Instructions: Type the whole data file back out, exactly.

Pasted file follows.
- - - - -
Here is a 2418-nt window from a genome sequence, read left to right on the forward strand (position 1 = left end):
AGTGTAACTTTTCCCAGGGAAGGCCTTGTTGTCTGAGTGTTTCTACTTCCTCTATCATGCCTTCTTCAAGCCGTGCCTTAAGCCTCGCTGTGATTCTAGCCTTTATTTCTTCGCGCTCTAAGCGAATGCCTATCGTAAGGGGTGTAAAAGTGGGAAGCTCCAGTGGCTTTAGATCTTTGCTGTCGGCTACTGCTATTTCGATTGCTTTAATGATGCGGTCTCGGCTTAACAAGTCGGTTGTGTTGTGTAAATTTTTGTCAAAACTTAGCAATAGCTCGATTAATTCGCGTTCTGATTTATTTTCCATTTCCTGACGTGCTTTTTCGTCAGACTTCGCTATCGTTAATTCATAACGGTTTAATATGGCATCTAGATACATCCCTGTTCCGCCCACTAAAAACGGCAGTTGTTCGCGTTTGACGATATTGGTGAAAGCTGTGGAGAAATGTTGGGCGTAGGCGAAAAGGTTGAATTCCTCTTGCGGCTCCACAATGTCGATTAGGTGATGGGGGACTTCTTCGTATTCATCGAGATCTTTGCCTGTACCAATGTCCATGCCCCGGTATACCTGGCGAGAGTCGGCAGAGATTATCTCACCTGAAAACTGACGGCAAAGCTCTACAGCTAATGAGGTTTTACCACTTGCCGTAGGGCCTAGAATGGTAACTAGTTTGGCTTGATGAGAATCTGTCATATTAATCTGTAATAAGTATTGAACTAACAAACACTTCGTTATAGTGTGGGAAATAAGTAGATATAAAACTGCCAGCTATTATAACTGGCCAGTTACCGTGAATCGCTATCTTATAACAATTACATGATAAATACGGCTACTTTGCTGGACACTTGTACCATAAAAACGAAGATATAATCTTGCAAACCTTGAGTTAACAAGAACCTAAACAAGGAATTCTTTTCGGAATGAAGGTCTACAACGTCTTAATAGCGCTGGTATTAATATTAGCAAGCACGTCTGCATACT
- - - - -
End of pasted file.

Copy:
Here is a 2418-nt window from a genome sequence, read left to right on the forward strand (position 1 = left end):
AGTGTAACTTTTCCCAGGGAAGGCCTTGTTGTCTGAGTGTTTCTACTTCCTCTATCATGCCTTCTTCAAGCCGTGCCTTAAGCCTCGCTGTGATTCTAGCCTTTATTTCTTCGCGCTCTAAGCGAATGCCTATCGTAAGGGGTGTAAAAGTGGGAAGCTCCAGTGGCTTTAGATCTTTGCTGTCGGCTACTGCTATTTCGATTGCTTTAATGATGCGGTCTCGGCTTAACAAGTCGGTTGTGTTGTGTAAATTTTTGTCAAAACTTAGCAATAGCTCGATTAATTCGCGTTCTGATTTATTTTCCATTTCCTGACGTGCTTTTTCGTCAGACTTCGCTATCGTTAATTCATAACGGTTTAATATGGCATCTAGATACATCCCTGTTCCGCCCACTAAAAACGGCAGTTGTTCGCGTTTGACGATATTGGTGAAAGCTGTGGAGAAATGTTGGGCGTAGGCGAAAAGGTTGAATTCCTCTTGCGGCTCCACAATGTCGATTAGGTGATGGGGGACTTCTTCGTATTCATCGAGATCTTTGCCTGTACCAATGTCCATGCCCCGGTATACCTGGCGAGAGTCGGCAGAGATTATCTCACCTGAAAACTGACGGCAAAGCTCTACAGCTAATGAGGTTTTACCACTTGCCGTAGGGCCTAGAATGGTAACTAGTTTGGCTTGATGAGAATCTGTCATATTAATCTGTAATAAGTATTGAACTAACAAACACTTCGTTATAGTGTGGGAAATAAGTAGATATAAAACTGCCAGCTATTATAACTGGCCAGTTACCGTGAATCGCTATCTTATAACAATTACATGATAAATACGGCTACTTTGCTGGACACTTGTACCATAAAAACGAAGATATAATCTTGCAAACCTTGAGTTAACAAGAACCTAAACAAGGAATTCTTTTCGGAATGAAGGTCTACAACGTCTTAATAGCGCTGGTATTAATATTAGCAAGCACGTCTGCATACT